This is a guy that could immediately contribute -- he'll be stuck on the back-half of the roster early but it wouldn't be surprising if he found a way to start (without the benefit of another's injury) before the end of the season.


JOSH SHAW (4th round, 120 overall), CB, USC

Bengals head coach Marvin Lewis views Shaw as a nickel cornerback; at least earlier in his career. A talented player that lost draft position due to a well-publicized fib, Shaw figures to open his career on special teams before slowly navigating into the team's secondary rotation. It'll be difficult for him to break into the lineup for quality playing time but if Vance Joseph and Mark Carrier develop him over time, he could be a significant contributor.

IMMEDIATE GRADE: B- (special teams)

MARCUS HARDISON (4th round, 135 overall), DT, Arizona State

During his final season in college, Hardison generated 10 quarterback sacks, 15 tackles for loss, two interceptions, three forced fumbles and 53 total tackles. Combined with Geno Atkins, this duo could become a lethal combination that gives Cincinnati four legitimate pass rushers with Michael Johnson and Carlos Dunlap -- at least it ceases the need to slide a defensive end inside. We're getting ahead of ourselves; and projecting a little too much. I don't imagine we'll see much of Hardison in 2015 with several players to jump over on the team's depth chart.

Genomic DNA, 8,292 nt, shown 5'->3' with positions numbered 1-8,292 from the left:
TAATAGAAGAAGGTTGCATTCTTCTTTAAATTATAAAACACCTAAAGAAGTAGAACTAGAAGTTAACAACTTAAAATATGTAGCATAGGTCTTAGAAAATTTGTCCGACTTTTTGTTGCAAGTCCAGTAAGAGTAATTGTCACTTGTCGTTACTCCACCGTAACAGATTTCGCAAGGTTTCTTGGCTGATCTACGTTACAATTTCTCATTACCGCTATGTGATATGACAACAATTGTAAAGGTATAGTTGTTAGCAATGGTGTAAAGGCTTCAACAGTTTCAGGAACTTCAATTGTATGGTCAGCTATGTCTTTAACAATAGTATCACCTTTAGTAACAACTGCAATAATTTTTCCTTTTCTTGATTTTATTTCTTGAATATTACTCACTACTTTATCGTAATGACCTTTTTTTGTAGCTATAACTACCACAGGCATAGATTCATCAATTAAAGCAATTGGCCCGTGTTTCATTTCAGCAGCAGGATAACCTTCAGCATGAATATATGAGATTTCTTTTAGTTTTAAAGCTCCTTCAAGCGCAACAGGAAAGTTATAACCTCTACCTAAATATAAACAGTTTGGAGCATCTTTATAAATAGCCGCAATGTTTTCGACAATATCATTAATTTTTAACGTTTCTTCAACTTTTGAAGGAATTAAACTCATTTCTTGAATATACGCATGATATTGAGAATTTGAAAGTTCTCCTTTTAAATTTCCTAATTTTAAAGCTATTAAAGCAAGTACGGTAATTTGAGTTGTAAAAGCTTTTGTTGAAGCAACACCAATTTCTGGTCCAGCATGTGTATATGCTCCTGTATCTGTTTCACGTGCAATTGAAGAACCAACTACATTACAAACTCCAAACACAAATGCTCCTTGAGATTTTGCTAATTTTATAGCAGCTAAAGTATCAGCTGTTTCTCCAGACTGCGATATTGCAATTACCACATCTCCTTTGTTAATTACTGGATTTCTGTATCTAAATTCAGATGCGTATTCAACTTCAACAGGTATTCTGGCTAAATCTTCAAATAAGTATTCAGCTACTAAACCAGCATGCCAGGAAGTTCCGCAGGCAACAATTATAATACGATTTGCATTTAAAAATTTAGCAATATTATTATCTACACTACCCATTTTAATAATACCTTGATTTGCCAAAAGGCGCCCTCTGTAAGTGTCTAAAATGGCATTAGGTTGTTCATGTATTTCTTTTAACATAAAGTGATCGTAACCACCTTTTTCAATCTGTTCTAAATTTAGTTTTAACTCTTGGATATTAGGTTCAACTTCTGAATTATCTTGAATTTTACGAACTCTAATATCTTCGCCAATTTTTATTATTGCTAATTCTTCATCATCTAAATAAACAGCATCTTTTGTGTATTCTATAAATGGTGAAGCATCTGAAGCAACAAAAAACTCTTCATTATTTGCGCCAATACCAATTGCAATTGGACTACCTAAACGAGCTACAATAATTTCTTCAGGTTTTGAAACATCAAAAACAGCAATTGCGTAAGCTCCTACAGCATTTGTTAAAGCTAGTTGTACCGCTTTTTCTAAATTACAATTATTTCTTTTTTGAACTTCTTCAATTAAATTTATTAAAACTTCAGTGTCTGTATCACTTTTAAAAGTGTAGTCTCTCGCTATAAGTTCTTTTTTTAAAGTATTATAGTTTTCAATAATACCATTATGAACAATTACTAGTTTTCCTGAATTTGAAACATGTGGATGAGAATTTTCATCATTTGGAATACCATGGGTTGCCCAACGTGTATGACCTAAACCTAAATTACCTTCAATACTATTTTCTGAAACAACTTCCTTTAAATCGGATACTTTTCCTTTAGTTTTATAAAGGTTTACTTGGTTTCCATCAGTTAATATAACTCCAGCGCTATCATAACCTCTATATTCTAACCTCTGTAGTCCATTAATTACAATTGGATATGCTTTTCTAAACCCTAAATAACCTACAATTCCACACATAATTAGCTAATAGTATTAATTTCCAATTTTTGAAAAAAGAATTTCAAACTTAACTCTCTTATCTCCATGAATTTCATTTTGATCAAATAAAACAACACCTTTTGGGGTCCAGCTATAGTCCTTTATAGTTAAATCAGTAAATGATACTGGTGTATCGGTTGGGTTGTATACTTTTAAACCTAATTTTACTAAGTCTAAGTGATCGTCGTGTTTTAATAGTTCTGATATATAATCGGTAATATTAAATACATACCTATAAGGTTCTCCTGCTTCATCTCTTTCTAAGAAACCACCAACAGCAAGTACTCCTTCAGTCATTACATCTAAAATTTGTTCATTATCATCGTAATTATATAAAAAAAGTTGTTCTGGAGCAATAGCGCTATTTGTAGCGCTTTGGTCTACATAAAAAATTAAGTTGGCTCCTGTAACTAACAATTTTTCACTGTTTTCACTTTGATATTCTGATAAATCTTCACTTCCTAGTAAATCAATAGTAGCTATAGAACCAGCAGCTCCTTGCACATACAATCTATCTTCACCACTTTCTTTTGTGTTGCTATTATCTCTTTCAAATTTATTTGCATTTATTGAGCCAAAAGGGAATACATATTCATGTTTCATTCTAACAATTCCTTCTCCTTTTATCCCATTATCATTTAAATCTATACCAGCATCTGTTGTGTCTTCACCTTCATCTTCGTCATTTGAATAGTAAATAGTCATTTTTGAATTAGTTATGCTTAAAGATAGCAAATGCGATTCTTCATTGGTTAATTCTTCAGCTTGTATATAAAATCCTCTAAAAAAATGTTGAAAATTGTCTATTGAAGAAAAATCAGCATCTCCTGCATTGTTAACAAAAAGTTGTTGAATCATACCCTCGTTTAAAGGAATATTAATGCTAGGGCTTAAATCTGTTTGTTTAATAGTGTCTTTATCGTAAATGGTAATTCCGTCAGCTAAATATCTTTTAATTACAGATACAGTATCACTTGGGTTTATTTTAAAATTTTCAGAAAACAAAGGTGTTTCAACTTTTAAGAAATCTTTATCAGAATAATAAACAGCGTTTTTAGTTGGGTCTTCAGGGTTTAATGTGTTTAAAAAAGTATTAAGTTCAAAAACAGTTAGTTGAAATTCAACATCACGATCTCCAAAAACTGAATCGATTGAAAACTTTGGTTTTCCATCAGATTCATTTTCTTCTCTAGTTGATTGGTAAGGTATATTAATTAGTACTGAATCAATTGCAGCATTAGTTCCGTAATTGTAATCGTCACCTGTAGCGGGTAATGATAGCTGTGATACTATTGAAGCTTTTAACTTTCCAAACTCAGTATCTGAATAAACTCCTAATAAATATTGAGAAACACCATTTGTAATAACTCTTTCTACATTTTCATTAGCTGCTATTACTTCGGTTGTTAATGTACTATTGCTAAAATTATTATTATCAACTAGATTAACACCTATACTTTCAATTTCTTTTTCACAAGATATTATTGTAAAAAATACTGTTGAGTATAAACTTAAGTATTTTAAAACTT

C.J. UZOMAH (5th round, 157 overall), TE, Auburn

Clearly selected to becoming a priority blocker, we suspect that Uzomah would be more of a big-package (jumbo formation or goalline situations), if he makes the team. Cincinnati likes Uzomah's athleticism for his size and believe that his upside could surpass what was observed at Auburn. Regardless, the biggest question is whether they moved too quickly on Uzomah, who was viewed with undrafted free agent projections by some.


DERRON SMITH (6th round, 197 overall), S, Fresno State

Perhaps the steal of the draft for Cincinnati, Smith generated day two projections (second and third rounds) and a few bold first round projections. A sports hernia set him back, but the safety (who recorded 13 interceptions in the last two years) believes that he's at 100 percent. With Reggie Nelson and George Iloka entering free agency next year, Smith could be a starting safety this time next year. We'll expect him to start his NFL career on special teams.


MARIO ALFORD (7th round, 238 overall), WR, West Virginia

Cincinnati needed a receiver. And 238 picks into the 2015 NFL draft (their ninth selection), they finally found their guy. Alford is a player that Cincinnati likes who can make an immediate contribution as a special teams player. Alford returned 37 kickoffs for 972 yards (26.3 yard/return) for two touchdowns in college. In addition to that, Alford posted 65 receptions during his final collegiate season and generated 945 yards receiving and 11 touchdowns.